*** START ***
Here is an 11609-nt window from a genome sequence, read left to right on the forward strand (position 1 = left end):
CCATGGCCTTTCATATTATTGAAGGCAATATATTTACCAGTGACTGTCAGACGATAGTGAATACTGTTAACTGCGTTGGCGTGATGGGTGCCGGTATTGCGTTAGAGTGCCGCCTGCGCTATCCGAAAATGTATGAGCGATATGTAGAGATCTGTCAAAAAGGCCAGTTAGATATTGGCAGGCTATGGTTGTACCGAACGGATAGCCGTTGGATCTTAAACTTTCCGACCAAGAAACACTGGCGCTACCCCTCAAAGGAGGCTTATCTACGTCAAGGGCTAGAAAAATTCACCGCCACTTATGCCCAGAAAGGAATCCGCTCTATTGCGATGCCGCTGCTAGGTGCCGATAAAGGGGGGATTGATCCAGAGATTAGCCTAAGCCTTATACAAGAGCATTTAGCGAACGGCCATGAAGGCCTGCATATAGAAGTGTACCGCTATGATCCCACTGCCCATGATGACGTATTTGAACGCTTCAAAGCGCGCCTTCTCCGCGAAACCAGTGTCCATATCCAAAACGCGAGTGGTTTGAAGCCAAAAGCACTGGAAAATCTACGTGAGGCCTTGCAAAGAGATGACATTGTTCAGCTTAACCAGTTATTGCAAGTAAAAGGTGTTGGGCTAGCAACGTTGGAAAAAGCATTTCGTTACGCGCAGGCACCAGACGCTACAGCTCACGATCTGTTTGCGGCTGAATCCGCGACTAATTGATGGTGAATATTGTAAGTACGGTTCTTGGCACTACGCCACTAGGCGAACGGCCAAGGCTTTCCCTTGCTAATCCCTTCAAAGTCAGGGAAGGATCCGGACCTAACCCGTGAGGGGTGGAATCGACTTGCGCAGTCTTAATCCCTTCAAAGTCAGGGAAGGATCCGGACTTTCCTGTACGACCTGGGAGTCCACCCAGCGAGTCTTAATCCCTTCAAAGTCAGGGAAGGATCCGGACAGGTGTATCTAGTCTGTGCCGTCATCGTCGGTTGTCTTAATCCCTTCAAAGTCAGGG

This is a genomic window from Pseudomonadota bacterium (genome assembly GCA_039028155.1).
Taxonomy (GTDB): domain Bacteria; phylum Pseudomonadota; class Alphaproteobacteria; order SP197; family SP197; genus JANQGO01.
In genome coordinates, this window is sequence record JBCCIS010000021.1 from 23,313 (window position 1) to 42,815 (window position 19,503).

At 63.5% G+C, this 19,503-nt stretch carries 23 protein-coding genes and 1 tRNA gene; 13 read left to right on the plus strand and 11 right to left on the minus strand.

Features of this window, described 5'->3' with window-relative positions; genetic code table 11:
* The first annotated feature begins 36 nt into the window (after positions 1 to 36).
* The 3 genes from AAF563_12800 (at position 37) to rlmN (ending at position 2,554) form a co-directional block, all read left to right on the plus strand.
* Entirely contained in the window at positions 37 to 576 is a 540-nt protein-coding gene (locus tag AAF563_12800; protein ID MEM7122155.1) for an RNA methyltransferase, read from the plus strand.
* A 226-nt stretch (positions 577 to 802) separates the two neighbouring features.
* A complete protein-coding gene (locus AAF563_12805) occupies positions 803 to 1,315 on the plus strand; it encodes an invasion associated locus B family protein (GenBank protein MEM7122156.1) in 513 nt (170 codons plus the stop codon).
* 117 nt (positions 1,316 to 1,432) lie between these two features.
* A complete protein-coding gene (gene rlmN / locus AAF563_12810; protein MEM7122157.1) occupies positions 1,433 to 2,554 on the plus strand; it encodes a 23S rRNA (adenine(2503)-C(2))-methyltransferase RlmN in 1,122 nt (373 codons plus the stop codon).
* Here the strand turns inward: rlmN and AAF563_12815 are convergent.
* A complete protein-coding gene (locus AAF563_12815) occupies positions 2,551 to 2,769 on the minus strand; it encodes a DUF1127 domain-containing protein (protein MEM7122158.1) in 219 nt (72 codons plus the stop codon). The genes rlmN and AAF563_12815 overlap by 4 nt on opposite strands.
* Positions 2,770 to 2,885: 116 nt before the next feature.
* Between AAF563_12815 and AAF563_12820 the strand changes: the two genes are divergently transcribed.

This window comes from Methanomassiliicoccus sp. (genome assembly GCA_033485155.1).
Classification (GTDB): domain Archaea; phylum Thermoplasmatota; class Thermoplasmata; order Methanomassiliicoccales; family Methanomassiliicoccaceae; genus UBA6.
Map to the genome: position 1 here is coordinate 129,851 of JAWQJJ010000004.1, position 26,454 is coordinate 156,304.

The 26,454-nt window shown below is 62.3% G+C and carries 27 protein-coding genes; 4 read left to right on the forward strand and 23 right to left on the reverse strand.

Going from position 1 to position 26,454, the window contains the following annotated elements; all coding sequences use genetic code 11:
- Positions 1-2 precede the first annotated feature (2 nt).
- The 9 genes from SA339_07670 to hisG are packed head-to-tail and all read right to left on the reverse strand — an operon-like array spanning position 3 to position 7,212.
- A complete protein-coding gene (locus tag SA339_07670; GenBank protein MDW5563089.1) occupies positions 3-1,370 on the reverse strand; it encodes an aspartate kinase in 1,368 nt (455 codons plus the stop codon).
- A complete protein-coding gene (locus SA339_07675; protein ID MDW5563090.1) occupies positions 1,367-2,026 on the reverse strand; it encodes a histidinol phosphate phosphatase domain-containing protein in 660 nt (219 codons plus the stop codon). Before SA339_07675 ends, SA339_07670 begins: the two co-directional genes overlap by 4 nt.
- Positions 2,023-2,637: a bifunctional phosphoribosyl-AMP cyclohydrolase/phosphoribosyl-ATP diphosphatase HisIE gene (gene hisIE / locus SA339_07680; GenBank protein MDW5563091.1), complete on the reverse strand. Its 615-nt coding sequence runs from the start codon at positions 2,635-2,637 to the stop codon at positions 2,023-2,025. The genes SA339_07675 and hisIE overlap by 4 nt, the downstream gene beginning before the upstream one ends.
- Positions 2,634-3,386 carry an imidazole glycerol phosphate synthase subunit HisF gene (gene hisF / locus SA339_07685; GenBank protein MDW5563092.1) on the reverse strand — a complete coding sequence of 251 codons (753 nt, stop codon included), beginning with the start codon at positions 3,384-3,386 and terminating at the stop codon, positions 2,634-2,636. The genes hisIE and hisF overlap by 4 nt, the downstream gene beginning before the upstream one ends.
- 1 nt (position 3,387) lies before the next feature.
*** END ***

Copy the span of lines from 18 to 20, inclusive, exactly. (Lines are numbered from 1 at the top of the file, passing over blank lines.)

* Between AAF563_12815 and AAF563_12820 the strand changes: the two genes are divergently transcribed.

This window comes from Methanomassiliicoccus sp. (genome assembly GCA_033485155.1).
Classification (GTDB): domain Archaea; phylum Thermoplasmatota; class Thermoplasmata; order Methanomassiliicoccales; family Methanomassiliicoccaceae; genus UBA6.